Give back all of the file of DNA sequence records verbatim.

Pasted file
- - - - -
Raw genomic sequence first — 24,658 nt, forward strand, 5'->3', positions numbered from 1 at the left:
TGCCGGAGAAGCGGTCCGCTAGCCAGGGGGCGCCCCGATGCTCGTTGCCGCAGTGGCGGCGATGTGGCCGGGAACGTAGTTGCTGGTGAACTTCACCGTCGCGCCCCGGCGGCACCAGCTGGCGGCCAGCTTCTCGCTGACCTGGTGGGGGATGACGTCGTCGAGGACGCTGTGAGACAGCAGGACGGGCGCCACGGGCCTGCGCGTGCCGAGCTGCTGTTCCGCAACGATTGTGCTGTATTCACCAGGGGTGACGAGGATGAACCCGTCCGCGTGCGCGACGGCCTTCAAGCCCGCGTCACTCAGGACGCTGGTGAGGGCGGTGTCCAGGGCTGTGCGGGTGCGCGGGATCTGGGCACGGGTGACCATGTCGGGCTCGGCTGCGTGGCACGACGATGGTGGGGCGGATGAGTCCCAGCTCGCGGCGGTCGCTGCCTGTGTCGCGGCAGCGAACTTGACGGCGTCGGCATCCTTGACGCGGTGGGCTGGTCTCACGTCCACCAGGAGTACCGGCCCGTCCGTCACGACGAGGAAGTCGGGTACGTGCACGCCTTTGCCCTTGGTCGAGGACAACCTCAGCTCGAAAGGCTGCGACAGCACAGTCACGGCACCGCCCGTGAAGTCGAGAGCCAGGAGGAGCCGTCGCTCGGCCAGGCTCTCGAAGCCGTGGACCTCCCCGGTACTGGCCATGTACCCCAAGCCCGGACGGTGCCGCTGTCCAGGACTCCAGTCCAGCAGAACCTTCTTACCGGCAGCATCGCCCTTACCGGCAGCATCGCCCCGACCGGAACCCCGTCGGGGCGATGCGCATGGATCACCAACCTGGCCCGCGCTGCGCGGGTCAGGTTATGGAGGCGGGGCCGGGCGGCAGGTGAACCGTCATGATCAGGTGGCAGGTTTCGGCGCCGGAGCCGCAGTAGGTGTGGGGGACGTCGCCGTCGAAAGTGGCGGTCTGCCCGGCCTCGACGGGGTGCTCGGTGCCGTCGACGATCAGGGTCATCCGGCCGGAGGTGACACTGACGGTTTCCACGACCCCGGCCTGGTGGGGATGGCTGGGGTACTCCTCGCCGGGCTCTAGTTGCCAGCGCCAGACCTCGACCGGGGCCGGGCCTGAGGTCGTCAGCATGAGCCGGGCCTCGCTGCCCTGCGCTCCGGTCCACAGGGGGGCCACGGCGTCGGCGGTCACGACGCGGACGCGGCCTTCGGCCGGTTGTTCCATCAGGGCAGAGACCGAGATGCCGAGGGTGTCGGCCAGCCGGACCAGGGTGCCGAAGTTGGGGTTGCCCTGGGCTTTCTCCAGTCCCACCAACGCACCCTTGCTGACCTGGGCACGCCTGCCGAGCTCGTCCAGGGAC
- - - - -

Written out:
Raw genomic sequence first — 24,658 nt, forward strand, 5'->3', positions numbered from 1 at the left:
TGCCGGAGAAGCGGTCCGCTAGCCAGGGGGCGCCCCGATGCTCGTTGCCGCAGTGGCGGCGATGTGGCCGGGAACGTAGTTGCTGGTGAACTTCACCGTCGCGCCCCGGCGGCACCAGCTGGCGGCCAGCTTCTCGCTGACCTGGTGGGGGATGACGTCGTCGAGGACGCTGTGAGACAGCAGGACGGGCGCCACGGGCCTGCGCGTGCCGAGCTGCTGTTCCGCAACGATTGTGCTGTATTCACCAGGGGTGACGAGGATGAACCCGTCCGCGTGCGCGACGGCCTTCAAGCCCGCGTCACTCAGGACGCTGGTGAGGGCGGTGTCCAGGGCTGTGCGGGTGCGCGGGATCTGGGCACGGGTGACCATGTCGGGCTCGGCTGCGTGGCACGACGATGGTGGGGCGGATGAGTCCCAGCTCGCGGCGGTCGCTGCCTGTGTCGCGGCAGCGAACTTGACGGCGTCGGCATCCTTGACGCGGTGGGCTGGTCTCACGTCCACCAGGAGTACCGGCCCGTCCGTCACGACGAGGAAGTCGGGTACGTGCACGCCTTTGCCCTTGGTCGAGGACAACCTCAGCTCGAAAGGCTGCGACAGCACAGTCACGGCACCGCCCGTGAAGTCGAGAGCCAGGAGGAGCCGTCGCTCGGCCAGGCTCTCGAAGCCGTGGACCTCCCCGGTACTGGCCATGTACCCCAAGCCCGGACGGTGCCGCTGTCCAGGACTCCAGTCCAGCAGAACCTTCTTACCGGCAGCATCGCCCTTACCGGCAGCATCGCCCCGACCGGAACCCCGTCGGGGCGATGCGCATGGATCACCAACCTGGCCCGCGCTGCGCGGGTCAGGTTATGGAGGCGGGGCCGGGCGGCAGGTGAACCGTCATGATCAGGTGGCAGGTTTCGGCGCCGGAGCCGCAGTAGGTGTGGGGGACGTCGCCGTCGAAAGTGGCGGTCTGCCCGGCCTCGACGGGGTGCTCGGTGCCGTCGACGATCAGGGTCATCCGGCCGGAGGTGACACTGACGGTTTCCACGACCCCGGCCTGGTGGGGATGGCTGGGGTACTCCTCGCCGGGCTCTAGTTGCCAGCGCCAGACCTCGACCGGGGCCGGGCCTGAGGTCGTCAGCATGAGCCGGGCCTCGCTGCCCTGCGCTCCGGTCCACAGGGGGGCCACGGCGTCGGCGGTCACGACGCGGACGCGGCCTTCGGCCGGTTGTTCCATCAGGGCAGAGACCGAGATGCCGAGGGTGTCGGCCAGCCGGACCAGGGTGCCGAAGTTGGGGTTGCCCTGGGCTTTCTCCAGTCCCACCAACGCACCCTTGCTGACCTGGGCACGCCTGCCGAGCTCGTCCAGGGAC